For example, let's take the movie, the Truman Show. Truman truly believed that his "friends" and "family" were real who they said they were. His reality turned out to be false his whole life. How do you know that the reality that you know to be true is really not? For all you know, your life could be a TV show. I know this is a totally ridiculous thing to say, but really, you don't know. That is why nothing can be universal.

Because no one can prove that their is one answer, there can't be just one. However, you could prove that morality is relative because of the millions of different perspectives people have. To simply say, "I think everyone else's moral code is wrong, therefore there is only one universal truth and that truth is mine." Everyone will always think differently and no one can change that. That is why I think that truth/morality cannot be universal.

Now, the Holocaust. It is true that most people believe that the Holocaust was completely wrong. But there are many (Solerman1969) that think the Holocaust was justified. Although these people are racist bigots, their moral standards tell them that they are right in defending genocide. In other words, the Holocaust was really not objectively wrong, but subjectively, because some people still disagree. I'm not supporting the Holocaust or genocide or anything, I'm just stating the fact that if truth/morality really was universal, everyone would believe the exact same thing. We wouldn't have opinions or personal beliefs. You would have to be insane to believe otherwise.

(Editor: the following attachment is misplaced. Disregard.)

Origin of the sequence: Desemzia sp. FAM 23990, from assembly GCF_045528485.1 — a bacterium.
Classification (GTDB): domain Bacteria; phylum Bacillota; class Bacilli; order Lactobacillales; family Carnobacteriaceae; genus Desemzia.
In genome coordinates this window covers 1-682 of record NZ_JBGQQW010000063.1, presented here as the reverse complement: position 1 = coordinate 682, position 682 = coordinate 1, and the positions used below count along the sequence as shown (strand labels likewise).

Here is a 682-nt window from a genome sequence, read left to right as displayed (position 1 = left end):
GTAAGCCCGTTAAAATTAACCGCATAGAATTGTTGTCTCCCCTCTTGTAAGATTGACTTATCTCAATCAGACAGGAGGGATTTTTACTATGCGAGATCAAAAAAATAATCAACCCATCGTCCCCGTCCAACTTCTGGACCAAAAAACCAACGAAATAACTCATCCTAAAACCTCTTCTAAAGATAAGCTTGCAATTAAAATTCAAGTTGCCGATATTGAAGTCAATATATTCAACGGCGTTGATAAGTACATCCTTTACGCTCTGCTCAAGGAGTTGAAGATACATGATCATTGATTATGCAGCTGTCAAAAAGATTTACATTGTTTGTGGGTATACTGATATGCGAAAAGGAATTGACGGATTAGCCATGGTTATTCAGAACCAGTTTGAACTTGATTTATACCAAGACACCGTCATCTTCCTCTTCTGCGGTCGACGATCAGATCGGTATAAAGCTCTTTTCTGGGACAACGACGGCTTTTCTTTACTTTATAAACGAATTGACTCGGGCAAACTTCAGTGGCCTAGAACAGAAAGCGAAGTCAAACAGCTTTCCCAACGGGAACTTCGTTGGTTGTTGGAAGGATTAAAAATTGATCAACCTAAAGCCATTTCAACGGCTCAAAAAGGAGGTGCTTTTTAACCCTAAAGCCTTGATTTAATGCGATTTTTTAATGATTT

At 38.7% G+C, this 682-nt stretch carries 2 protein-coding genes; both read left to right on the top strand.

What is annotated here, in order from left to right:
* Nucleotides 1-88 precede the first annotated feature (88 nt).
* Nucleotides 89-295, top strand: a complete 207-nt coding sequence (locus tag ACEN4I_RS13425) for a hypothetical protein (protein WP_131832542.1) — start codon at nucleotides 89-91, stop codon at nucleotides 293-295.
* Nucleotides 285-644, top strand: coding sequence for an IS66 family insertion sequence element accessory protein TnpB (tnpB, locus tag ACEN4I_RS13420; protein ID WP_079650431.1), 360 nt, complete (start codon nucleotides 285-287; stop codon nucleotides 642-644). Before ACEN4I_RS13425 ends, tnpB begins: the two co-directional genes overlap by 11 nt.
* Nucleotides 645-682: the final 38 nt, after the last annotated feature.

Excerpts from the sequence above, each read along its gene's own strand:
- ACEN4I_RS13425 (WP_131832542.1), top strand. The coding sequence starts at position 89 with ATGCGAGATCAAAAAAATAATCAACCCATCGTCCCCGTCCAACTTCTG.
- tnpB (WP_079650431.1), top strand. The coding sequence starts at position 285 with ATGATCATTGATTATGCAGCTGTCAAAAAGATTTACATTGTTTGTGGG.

kvaughan

Pro

Here's what this debate comes down to: you are confused on the distinction between what we THINK is true and what is actually true. This quote from you is particularly telling: